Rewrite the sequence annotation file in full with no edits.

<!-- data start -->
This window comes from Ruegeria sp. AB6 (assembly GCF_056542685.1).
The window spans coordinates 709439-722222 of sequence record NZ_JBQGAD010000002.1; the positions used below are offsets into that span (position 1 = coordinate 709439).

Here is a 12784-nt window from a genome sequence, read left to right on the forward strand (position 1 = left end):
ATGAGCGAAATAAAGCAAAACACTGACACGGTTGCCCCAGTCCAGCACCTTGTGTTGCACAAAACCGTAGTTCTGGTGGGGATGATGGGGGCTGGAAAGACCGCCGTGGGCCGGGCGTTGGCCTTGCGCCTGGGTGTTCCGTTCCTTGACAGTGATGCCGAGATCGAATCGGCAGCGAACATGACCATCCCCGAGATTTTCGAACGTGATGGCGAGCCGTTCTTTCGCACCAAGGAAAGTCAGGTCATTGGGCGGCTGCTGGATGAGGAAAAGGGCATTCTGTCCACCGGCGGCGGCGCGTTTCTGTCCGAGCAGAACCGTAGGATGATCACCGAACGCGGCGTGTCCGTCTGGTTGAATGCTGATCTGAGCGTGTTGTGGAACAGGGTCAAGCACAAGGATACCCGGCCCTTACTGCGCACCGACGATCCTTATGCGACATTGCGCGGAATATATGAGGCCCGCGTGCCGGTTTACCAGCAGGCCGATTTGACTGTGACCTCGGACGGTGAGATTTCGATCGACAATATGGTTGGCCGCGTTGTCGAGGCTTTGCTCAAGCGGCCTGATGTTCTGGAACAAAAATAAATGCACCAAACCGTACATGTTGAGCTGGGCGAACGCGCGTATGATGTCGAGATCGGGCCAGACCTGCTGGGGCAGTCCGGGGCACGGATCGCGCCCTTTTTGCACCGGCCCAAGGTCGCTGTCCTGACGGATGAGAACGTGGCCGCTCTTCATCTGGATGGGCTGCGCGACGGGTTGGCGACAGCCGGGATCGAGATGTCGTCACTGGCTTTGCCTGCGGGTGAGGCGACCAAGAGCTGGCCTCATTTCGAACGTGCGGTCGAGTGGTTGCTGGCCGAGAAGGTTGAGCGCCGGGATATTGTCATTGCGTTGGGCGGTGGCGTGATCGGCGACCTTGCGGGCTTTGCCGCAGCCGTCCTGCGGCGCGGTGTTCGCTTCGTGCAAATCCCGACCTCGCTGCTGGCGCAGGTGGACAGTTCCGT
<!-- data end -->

This window comes from Ruegeria sp. AB6 (assembly GCF_056542685.1).
The window spans coordinates 709439-722222 of sequence record NZ_JBQGAD010000002.1; the positions used below are offsets into that span (position 1 = coordinate 709439).

Here is a 12784-nt window from a genome sequence, read left to right on the forward strand (position 1 = left end):
ATGAGCGAAATAAAGCAAAACACTGACACGGTTGCCCCAGTCCAGCACCTTGTGTTGCACAAAACCGTAGTTCTGGTGGGGATGATGGGGGCTGGAAAGACCGCCGTGGGCCGGGCGTTGGCCTTGCGCCTGGGTGTTCCGTTCCTTGACAGTGATGCCGAGATCGAATCGGCAGCGAACATGACCATCCCCGAGATTTTCGAACGTGATGGCGAGCCGTTCTTTCGCACCAAGGAAAGTCAGGTCATTGGGCGGCTGCTGGATGAGGAAAAGGGCATTCTGTCCACCGGCGGCGGCGCGTTTCTGTCCGAGCAGAACCGTAGGATGATCACCGAACGCGGCGTGTCCGTCTGGTTGAATGCTGATCTGAGCGTGTTGTGGAACAGGGTCAAGCACAAGGATACCCGGCCCTTACTGCGCACCGACGATCCTTATGCGACATTGCGCGGAATATATGAGGCCCGCGTGCCGGTTTACCAGCAGGCCGATTTGACTGTGACCTCGGACGGTGAGATTTCGATCGACAATATGGTTGGCCGCGTTGTCGAGGCTTTGCTCAAGCGGCCTGATGTTCTGGAACAAAAATAAATGCACCAAACCGTACATGTTGAGCTGGGCGAACGCGCGTATGATGTCGAGATCGGGCCAGACCTGCTGGGGCAGTCCGGGGCACGGATCGCGCCCTTTTTGCACCGGCCCAAGGTCGCTGTCCTGACGGATGAGAACGTGGCCGCTCTTCATCTGGATGGGCTGCGCGACGGGTTGGCGACAGCCGGGATCGAGATGTCGTCACTGGCTTTGCCTGCGGGTGAGGCGACCAAGAGCTGGCCTCATTTCGAACGTGCGGTCGAGTGGTTGCTGGCCGAGAAGGTTGAGCGCCGGGATATTGTCATTGCGTTGGGCGGTGGCGTGATCGGCGACCTTGCGGGCTTTGCCGCAGCCGTCCTGCGGCGCGGTGTTCGCTTCGTGCAAATCCCGACCTCGCTGCTGGCGCAGGTGGACAGTTCCGT